It's Day 4 of the Shirley Sherrod/USDA narrative, and after almost a full week of hashing the story out, some bloggers seemed ready to throw in the towel, while others were still finding new points of the story to analyze.
Conservative blogger Allahpundit of Hot Air asked a poignant question: "Is Sherrod week in the blogosphere finally over?"
Earlier in the day, before President Obama's staff got Sherrod on the phone, Allahpundit wrote that it was "understandable" if Sherrod didn't want to accept an outreach position at the USDA because she "doesn’t want the headache of being the “race czar” or whatever at Agriculture," but that President Obama may be the only one that could convince her to come back: "a direct appeal from the throne might be the only way to get her to accept."
After the call, Allahpundit comments on its substance and brevity: "As expected, The One asked her to accept Vilsack’s job offer. Is seven minutes long enough for a thoughtful conversation on race?"
NRO's Michael Ledeen drew a political conclusion from the course of events: that the chain of command at the White House was too lockstep to voice any dissent about firing Sherrod. In a post fraught with Spanish Inquisition metaphors, Ledeen wrote, "In an administration staffed with true believers, her alleged crime was a thought (and speech) crime.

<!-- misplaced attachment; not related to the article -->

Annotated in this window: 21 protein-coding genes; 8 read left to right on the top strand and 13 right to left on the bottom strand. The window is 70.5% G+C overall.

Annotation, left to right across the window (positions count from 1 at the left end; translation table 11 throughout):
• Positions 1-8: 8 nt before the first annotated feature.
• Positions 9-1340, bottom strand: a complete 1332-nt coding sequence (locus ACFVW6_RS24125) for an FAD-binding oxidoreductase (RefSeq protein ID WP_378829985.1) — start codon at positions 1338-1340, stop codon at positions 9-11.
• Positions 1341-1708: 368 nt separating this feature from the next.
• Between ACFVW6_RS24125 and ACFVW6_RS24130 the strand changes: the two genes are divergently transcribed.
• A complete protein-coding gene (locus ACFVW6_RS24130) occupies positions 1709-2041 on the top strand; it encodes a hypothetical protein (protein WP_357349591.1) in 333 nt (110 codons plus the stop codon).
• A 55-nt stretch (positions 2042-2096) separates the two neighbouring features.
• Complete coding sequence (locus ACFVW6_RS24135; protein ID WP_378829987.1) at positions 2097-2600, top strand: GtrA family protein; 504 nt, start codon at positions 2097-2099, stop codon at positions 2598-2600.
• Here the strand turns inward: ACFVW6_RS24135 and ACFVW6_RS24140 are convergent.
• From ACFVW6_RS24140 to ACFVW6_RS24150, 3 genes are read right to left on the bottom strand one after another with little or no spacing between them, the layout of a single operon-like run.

"Bad news, not least of all because it documents the unanimity demanded of 'public officials.' Remember how Obamaphiles were comparing him to Lincoln, who famously elevated folks who disagreed with him? The Sherrod affair puts the lie to that myth, doesn’t it? Not to mention contempt for 'innocent until proven guilty,' even when the charge is blasphemy."
And yesterday evening, Red State's Moe Lane also used the Sherrod firing to draw a conclusion about the way the Obama administration works. "The Right is hardly abashed that Ms. Sherrod ended up being maligned by the Obama administration and defended by Glenn Beck; the Left is infuriated that their precious man-god stomped all over their favorite narrative before it could even get started; and the Middle is mostly going to take away from all of this the sight of the White House apologizing to a black woman for passing instant judgment on her based on the color of her skin, rather than the content of her character.
"And, oh yes," Moe added, "there’s a media circus, too."
AMERICAblog's John Aravosis excerpted from a Washington Post article criticizing what she sees as Agriculture Secretary Tom Vilsack and the NAACP's "rush to judgement" on Sherrod, an article in which Aravosis said the writer later "takes a small slap at the blogosphere.
"She fails to note 'conservative blogosphere.' I challenge her to find that kind of false reporting from the top liberal blogs," he wrote in defense of his side's analysis of the Sherrod case.
Writing at DailyKos, Lawrence Lewis linked traditional media's coverage of the ACORN scandal with that of the Sherrod events, condemning those platforms for their reliance, as he sees it, on conservative sources of commentary for the basis of stories more nuanced than those outlets describe them.
"ACORN had been all but destroyed, and the traditional media that had done so much to inflict the damage mostly ignored that news," Lewis wrote. "Beyond blaming Breitbart, Faux News, and the gullibility of both Obama administration officials and Congressional Democrats, will the traditional media ever take a good hard look at themselves? Breitbart and Faux would not get away with their lies if the rest of the media weren't using their own bullhorns to blindly promote those lies, repeating without reporting, as has become their habit. Sources either prove credible or they do not, and Breitbart and Faux are not credible."